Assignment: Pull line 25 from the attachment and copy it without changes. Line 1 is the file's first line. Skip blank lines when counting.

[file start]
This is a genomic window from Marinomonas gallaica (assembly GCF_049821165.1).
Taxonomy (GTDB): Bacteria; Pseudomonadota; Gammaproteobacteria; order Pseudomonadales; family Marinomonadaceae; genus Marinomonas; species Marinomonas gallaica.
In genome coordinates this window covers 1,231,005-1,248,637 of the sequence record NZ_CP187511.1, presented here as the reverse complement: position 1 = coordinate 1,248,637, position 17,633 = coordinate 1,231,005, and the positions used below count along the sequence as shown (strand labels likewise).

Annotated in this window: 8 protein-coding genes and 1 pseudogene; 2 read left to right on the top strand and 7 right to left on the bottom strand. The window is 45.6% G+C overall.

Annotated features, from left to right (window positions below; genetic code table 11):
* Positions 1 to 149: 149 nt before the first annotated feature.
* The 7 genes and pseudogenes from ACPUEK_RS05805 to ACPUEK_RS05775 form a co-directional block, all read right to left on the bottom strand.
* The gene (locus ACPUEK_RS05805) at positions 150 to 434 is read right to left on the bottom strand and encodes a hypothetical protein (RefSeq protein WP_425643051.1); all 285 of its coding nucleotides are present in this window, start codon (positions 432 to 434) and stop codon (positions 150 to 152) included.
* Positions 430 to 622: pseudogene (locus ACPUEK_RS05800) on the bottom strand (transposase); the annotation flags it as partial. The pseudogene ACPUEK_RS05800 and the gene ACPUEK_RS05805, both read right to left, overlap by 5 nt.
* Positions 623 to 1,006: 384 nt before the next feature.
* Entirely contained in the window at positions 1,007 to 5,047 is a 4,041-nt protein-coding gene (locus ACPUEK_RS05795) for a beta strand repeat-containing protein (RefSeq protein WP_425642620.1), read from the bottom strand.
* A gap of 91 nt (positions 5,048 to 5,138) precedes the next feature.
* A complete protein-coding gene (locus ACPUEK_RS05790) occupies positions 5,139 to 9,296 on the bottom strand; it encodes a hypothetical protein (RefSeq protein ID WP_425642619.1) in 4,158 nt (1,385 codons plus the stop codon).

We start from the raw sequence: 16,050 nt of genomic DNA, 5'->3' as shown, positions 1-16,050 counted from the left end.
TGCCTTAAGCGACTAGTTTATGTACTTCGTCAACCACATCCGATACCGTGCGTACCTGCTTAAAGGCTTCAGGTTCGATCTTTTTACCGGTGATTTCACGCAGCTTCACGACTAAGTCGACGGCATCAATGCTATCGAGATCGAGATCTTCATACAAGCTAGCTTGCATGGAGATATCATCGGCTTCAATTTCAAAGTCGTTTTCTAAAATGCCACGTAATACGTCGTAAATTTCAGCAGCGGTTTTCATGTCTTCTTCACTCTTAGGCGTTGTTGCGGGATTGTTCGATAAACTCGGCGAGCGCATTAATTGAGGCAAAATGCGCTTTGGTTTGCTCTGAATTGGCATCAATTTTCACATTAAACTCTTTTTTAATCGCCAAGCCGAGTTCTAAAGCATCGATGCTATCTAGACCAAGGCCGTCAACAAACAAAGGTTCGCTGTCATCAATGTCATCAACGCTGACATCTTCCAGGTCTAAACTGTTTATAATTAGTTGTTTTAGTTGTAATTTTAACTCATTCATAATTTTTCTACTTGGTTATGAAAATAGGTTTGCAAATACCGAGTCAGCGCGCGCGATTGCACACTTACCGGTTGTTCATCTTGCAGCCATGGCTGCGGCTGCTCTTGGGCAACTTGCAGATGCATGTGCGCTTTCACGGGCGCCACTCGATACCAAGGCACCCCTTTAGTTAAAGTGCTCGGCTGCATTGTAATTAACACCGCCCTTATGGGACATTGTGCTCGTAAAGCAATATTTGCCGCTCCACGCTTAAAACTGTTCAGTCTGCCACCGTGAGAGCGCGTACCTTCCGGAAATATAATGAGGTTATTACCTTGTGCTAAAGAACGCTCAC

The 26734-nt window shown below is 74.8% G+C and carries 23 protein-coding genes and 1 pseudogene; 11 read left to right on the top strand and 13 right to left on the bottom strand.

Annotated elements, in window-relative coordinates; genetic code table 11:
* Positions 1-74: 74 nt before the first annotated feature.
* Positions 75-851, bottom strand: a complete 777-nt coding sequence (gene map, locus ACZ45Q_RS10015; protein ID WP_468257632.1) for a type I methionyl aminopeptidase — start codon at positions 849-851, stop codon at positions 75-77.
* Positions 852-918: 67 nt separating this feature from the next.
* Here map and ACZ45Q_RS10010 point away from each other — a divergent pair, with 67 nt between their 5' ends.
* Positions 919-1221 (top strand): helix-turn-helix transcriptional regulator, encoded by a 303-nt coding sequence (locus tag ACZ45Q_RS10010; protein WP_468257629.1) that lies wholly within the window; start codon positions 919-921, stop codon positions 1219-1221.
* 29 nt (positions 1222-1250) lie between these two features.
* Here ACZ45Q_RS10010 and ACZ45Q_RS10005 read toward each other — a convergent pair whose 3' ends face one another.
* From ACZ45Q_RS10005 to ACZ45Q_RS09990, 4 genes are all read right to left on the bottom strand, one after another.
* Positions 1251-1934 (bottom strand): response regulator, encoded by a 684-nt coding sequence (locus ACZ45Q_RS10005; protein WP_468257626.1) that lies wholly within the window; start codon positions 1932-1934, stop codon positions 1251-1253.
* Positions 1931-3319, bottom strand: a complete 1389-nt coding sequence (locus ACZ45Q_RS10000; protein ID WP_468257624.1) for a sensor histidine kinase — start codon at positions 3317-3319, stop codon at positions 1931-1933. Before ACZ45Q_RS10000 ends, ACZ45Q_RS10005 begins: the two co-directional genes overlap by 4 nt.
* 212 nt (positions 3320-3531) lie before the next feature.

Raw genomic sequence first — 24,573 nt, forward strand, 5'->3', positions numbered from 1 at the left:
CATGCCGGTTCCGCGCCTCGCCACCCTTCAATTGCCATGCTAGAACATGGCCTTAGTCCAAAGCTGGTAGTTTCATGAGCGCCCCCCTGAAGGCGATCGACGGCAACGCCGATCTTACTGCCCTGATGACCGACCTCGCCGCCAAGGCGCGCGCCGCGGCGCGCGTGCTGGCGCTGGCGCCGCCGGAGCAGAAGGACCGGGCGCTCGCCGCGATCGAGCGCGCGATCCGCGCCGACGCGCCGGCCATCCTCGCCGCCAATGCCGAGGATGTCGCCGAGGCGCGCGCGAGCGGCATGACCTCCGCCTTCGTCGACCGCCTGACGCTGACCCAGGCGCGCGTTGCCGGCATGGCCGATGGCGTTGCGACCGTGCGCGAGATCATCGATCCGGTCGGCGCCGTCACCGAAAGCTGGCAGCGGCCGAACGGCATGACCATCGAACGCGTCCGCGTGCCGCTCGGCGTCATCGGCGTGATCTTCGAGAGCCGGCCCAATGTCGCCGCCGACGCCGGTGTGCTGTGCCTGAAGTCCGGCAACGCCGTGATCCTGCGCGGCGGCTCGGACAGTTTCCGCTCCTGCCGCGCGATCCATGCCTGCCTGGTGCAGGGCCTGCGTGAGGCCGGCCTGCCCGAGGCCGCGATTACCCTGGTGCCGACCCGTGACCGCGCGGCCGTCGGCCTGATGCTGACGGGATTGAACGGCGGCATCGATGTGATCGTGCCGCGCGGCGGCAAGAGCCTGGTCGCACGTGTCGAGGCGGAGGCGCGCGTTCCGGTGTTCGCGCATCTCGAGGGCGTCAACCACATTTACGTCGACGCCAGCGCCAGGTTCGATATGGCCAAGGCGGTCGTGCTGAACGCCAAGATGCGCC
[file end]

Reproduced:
* From ACZ45Q_RS10005 to ACZ45Q_RS09990, 4 genes are all read right to left on the bottom strand, one after another.